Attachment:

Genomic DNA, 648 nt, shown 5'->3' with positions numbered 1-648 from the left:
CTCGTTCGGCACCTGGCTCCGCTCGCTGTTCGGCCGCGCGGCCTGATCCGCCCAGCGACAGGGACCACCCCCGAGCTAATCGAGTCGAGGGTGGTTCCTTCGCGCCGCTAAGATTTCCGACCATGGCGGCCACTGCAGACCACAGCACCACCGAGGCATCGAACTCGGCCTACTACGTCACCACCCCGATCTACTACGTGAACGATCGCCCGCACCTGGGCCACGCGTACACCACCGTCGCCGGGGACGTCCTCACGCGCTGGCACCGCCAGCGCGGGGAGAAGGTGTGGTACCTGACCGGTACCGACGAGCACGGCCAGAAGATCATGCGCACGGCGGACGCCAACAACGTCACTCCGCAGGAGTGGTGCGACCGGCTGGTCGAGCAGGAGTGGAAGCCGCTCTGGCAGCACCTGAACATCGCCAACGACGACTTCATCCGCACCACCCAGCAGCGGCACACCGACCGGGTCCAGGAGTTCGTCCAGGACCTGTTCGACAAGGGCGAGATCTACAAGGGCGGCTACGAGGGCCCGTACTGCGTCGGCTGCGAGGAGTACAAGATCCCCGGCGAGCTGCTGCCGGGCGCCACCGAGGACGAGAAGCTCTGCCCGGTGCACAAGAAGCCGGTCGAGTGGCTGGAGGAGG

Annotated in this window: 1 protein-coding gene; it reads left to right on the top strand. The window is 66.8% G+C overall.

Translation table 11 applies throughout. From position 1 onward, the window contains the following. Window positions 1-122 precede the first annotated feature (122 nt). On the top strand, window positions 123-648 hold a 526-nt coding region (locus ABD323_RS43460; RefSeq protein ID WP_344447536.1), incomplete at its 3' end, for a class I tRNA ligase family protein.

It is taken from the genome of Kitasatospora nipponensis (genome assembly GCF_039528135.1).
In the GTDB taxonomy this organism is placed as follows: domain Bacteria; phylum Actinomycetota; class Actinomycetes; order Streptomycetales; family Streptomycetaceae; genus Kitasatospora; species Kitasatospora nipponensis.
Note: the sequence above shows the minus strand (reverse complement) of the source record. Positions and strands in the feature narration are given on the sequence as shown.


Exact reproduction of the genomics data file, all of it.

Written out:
Genomic DNA, 648 nt, shown 5'->3' with positions numbered 1-648 from the left:
CTCGTTCGGCACCTGGCTCCGCTCGCTGTTCGGCCGCGCGGCCTGATCCGCCCAGCGACAGGGACCACCCCCGAGCTAATCGAGTCGAGGGTGGTTCCTTCGCGCCGCTAAGATTTCCGACCATGGCGGCCACTGCAGACCACAGCACCACCGAGGCATCGAACTCGGCCTACTACGTCACCACCCCGATCTACTACGTGAACGATCGCCCGCACCTGGGCCACGCGTACACCACCGTCGCCGGGGACGTCCTCACGCGCTGGCACCGCCAGCGCGGGGAGAAGGTGTGGTACCTGACCGGTACCGACGAGCACGGCCAGAAGATCATGCGCACGGCGGACGCCAACAACGTCACTCCGCAGGAGTGGTGCGACCGGCTGGTCGAGCAGGAGTGGAAGCCGCTCTGGCAGCACCTGAACATCGCCAACGACGACTTCATCCGCACCACCCAGCAGCGGCACACCGACCGGGTCCAGGAGTTCGTCCAGGACCTGTTCGACAAGGGCGAGATCTACAAGGGCGGCTACGAGGGCCCGTACTGCGTCGGCTGCGAGGAGTACAAGATCCCCGGCGAGCTGCTGCCGGGCGCCACCGAGGACGAGAAGCTCTGCCCGGTGCACAAGAAGCCGGTCGAGTGGCTGGAGGAGG

Annotated in this window: 1 protein-coding gene; it reads left to right on the top strand. The window is 66.8% G+C overall.

Translation table 11 applies throughout. From position 1 onward, the window contains the following. Window positions 1-122 precede the first annotated feature (122 nt). On the top strand, window positions 123-648 hold a 526-nt coding region (locus ABD323_RS43460; RefSeq protein ID WP_344447536.1), incomplete at its 3' end, for a class I tRNA ligase family protein.

It is taken from the genome of Kitasatospora nipponensis (genome assembly GCF_039528135.1).
In the GTDB taxonomy this organism is placed as follows: domain Bacteria; phylum Actinomycetota; class Actinomycetes; order Streptomycetales; family Streptomycetaceae; genus Kitasatospora; species Kitasatospora nipponensis.
Note: the sequence above shows the minus strand (reverse complement) of the source record. Positions and strands in the feature narration are given on the sequence as shown.